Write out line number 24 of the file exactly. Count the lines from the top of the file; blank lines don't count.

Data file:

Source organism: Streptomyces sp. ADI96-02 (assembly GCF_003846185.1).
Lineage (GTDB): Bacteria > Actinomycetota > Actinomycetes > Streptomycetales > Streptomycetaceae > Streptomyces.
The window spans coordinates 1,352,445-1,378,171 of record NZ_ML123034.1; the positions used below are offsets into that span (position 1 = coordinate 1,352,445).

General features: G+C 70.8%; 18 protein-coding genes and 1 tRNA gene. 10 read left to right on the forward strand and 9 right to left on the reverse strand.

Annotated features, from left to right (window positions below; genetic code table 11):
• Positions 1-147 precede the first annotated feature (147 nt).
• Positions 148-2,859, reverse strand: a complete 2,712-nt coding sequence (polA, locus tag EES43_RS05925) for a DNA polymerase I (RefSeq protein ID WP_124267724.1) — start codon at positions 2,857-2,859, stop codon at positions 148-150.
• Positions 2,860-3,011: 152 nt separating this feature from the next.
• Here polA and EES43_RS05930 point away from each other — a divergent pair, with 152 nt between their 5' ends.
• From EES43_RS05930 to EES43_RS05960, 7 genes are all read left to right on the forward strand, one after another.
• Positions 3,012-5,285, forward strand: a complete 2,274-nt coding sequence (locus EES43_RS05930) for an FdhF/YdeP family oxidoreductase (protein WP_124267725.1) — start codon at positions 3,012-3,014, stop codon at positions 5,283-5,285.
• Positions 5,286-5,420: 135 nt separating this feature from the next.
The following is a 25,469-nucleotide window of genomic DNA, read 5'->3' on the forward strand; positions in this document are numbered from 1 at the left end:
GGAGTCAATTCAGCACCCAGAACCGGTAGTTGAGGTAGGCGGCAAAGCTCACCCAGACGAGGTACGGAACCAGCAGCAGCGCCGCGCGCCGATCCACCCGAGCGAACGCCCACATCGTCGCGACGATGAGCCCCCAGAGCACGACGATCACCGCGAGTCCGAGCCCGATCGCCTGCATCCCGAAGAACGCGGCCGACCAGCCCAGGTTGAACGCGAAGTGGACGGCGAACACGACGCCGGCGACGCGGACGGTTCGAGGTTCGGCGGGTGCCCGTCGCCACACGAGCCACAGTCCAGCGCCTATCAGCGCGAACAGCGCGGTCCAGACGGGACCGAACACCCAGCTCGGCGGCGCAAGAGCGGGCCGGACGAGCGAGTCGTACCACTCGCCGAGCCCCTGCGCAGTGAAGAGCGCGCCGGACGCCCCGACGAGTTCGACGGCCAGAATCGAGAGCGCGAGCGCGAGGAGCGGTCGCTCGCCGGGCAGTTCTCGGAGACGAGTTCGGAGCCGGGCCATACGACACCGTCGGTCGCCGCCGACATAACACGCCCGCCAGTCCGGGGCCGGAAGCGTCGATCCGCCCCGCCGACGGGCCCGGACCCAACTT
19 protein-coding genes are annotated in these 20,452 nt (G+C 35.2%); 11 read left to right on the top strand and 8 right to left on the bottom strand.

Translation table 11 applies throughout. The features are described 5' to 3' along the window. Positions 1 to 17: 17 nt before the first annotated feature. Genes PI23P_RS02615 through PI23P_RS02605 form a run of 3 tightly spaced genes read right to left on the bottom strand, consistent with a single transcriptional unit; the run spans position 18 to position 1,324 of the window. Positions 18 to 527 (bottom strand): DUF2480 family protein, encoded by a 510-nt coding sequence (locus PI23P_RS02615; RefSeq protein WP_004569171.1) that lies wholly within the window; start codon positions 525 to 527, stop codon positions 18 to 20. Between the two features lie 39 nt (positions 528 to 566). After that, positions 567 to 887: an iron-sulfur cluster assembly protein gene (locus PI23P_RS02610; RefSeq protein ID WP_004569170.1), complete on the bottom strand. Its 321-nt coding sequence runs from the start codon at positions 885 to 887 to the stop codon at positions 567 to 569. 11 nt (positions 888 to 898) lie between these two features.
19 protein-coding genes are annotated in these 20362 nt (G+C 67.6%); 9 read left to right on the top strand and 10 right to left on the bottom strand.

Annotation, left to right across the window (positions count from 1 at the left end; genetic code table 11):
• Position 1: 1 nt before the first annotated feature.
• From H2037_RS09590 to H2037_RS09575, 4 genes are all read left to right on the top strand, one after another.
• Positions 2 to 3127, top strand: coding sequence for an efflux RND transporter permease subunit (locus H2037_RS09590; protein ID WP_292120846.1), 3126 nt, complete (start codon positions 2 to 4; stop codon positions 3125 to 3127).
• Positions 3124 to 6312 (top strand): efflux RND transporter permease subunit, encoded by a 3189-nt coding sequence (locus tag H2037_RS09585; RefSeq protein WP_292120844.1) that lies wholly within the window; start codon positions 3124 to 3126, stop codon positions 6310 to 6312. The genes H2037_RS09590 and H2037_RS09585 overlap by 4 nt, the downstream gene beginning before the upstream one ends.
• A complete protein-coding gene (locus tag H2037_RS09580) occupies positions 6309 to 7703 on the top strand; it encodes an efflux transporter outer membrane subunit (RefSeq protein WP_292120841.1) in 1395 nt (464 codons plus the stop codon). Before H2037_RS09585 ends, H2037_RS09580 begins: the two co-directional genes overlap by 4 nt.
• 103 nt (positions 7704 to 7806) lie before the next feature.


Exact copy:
• 103 nt (positions 7704 to 7806) lie before the next feature.